The 2017 Pacific hurricane season was a near average season, featuring eighteen named storms, nine hurricanes, and four major hurricanes, although, the season was significantly less active than the previous three seasons, and most of these storms were weak and short-lived. The season officially started on May 15 in the eastern Pacific, and on June 1 in the central Pacific; they both ended on November 30. These dates conventionally delimit the period of each year when most tropical cyclones form in the two basins. However, the formation of tropical cyclones is possible at any time of the year. This was demonstrated when the first storm, Tropical Storm Adrian, was named on May 10, and became the earliest-known tropical storm in the Eastern Pacific. The season saw near-average activity in terms of ACE, in stark contrast to the extremely active seasons in 2014, 2015, and 2016; for the first time since 2012, no tropical cyclones formed in the Central Pacific basin. However, for the third year in a row, the season featured above-average activity in July, with the ACE value being the fifth highest for the month.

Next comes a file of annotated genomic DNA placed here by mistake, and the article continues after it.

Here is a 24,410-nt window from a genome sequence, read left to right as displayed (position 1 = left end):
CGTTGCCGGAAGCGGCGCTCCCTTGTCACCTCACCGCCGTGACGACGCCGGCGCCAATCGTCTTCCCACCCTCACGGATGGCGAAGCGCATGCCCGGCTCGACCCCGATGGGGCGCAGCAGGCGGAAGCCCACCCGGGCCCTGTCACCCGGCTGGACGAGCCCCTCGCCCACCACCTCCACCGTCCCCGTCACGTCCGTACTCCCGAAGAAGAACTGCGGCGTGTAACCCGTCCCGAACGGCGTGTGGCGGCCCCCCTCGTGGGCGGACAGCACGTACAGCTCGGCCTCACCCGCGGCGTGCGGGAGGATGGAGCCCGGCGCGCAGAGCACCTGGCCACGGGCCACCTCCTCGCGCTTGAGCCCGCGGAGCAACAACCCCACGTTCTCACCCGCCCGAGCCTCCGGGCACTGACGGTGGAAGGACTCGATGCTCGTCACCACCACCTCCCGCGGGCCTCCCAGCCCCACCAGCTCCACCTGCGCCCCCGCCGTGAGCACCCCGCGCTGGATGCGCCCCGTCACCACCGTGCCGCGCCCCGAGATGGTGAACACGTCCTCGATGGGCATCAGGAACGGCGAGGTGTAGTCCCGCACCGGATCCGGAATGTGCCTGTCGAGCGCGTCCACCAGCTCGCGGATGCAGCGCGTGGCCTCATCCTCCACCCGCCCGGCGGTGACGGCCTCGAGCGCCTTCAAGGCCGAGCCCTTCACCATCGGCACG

On May 5, the National Hurricane Center forecasted an area of low pressure to form south of Mexico over a few days, with tropical cyclone development possible thereafter. A broad circulation developed late on May 7, eventually forming into Tropical Depression One-E at 21:00 UTC on May 9. As it formed, it became the earliest-forming Eastern Pacific tropical cyclone on record, beating Hurricane Alma of 1990 which formed on May 12. It later intensified into Tropical Storm Adrian at 03:00 UTC on May 10, the earliest-known formation of a named storm in the Eastern Pacific since the start of the satellite era. It was originally forecast to become a strong hurricane, but after peaking at 45 mph on early May 10, an increase in wind shear quickly stripped and degenerated Adrian and became a remnant low at 00:00 UTC on May 11. The remnant low survived for another day before dissipating completely on May 12.